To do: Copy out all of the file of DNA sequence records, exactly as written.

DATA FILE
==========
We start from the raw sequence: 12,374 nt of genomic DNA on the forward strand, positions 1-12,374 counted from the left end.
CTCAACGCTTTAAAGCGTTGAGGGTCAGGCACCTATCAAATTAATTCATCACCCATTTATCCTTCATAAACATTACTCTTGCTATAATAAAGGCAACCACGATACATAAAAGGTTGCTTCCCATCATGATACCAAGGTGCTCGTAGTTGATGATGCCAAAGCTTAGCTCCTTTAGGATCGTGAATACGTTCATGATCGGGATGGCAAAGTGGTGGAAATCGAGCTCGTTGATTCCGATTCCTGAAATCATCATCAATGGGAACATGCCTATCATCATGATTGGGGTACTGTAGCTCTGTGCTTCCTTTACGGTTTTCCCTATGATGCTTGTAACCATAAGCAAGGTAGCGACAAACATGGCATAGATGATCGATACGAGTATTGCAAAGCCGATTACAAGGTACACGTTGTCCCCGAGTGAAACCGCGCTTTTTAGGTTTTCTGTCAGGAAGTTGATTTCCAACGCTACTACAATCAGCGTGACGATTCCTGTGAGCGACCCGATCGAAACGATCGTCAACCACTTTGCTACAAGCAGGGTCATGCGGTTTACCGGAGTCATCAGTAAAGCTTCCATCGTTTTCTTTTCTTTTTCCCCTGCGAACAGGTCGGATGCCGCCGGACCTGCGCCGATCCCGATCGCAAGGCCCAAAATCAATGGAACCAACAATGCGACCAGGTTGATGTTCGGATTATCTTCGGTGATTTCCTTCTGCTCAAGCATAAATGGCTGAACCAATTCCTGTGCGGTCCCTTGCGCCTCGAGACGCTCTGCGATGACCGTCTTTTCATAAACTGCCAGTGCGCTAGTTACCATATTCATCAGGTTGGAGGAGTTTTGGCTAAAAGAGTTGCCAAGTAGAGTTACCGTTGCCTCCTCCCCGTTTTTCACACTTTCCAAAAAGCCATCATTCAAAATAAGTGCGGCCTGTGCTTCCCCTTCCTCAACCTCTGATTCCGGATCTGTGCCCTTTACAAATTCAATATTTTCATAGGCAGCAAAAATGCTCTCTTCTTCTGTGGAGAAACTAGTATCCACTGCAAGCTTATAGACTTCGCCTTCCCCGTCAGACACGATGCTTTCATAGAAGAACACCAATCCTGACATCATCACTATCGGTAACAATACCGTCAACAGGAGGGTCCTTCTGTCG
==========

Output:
We start from the raw sequence: 12,374 nt of genomic DNA on the forward strand, positions 1-12,374 counted from the left end.
CTCAACGCTTTAAAGCGTTGAGGGTCAGGCACCTATCAAATTAATTCATCACCCATTTATCCTTCATAAACATTACTCTTGCTATAATAAAGGCAACCACGATACATAAAAGGTTGCTTCCCATCATGATACCAAGGTGCTCGTAGTTGATGATGCCAAAGCTTAGCTCCTTTAGGATCGTGAATACGTTCATGATCGGGATGGCAAAGTGGTGGAAATCGAGCTCGTTGATTCCGATTCCTGAAATCATCATCAATGGGAACATGCCTATCATCATGATTGGGGTACTGTAGCTCTGTGCTTCCTTTACGGTTTTCCCTATGATGCTTGTAACCATAAGCAAGGTAGCGACAAACATGGCATAGATGATCGATACGAGTATTGCAAAGCCGATTACAAGGTACACGTTGTCCCCGAGTGAAACCGCGCTTTTTAGGTTTTCTGTCAGGAAGTTGATTTCCAACGCTACTACAATCAGCGTGACGATTCCTGTGAGCGACCCGATCGAAACGATCGTCAACCACTTTGCTACAAGCAGGGTCATGCGGTTTACCGGAGTCATCAGTAAAGCTTCCATCGTTTTCTTTTCTTTTTCCCCTGCGAACAGGTCGGATGCCGCCGGACCTGCGCCGATCCCGATCGCAAGGCCCAAAATCAATGGAACCAACAATGCGACCAGGTTGATGTTCGGATTATCTTCGGTGATTTCCTTCTGCTCAAGCATAAATGGCTGAACCAATTCCTGTGCGGTCCCTTGCGCCTCGAGACGCTCTGCGATGACCGTCTTTTCATAAACTGCCAGTGCGCTAGTTACCATATTCATCAGGTTGGAGGAGTTTTGGCTAAAAGAGTTGCCAAGTAGAGTTACCGTTGCCTCCTCCCCGTTTTTCACACTTTCCAAAAAGCCATCATTCAAAATAAGTGCGGCCTGTGCTTCCCCTTCCTCAACCTCTGATTCCGGATCTGTGCCCTTTACAAATTCAATATTTTCATAGGCAGCAAAAATGCTCTCTTCTTCTGTGGAGAAACTAGTATCCACTGCAAGCTTATAGACTTCGCCTTCCCCGTCAGACACGATGCTTTCATAGAAGAACACCAATCCTGACATCATCACTATCGGTAACAATACCGTCAACAGGAGGGTCCTTCTGTCG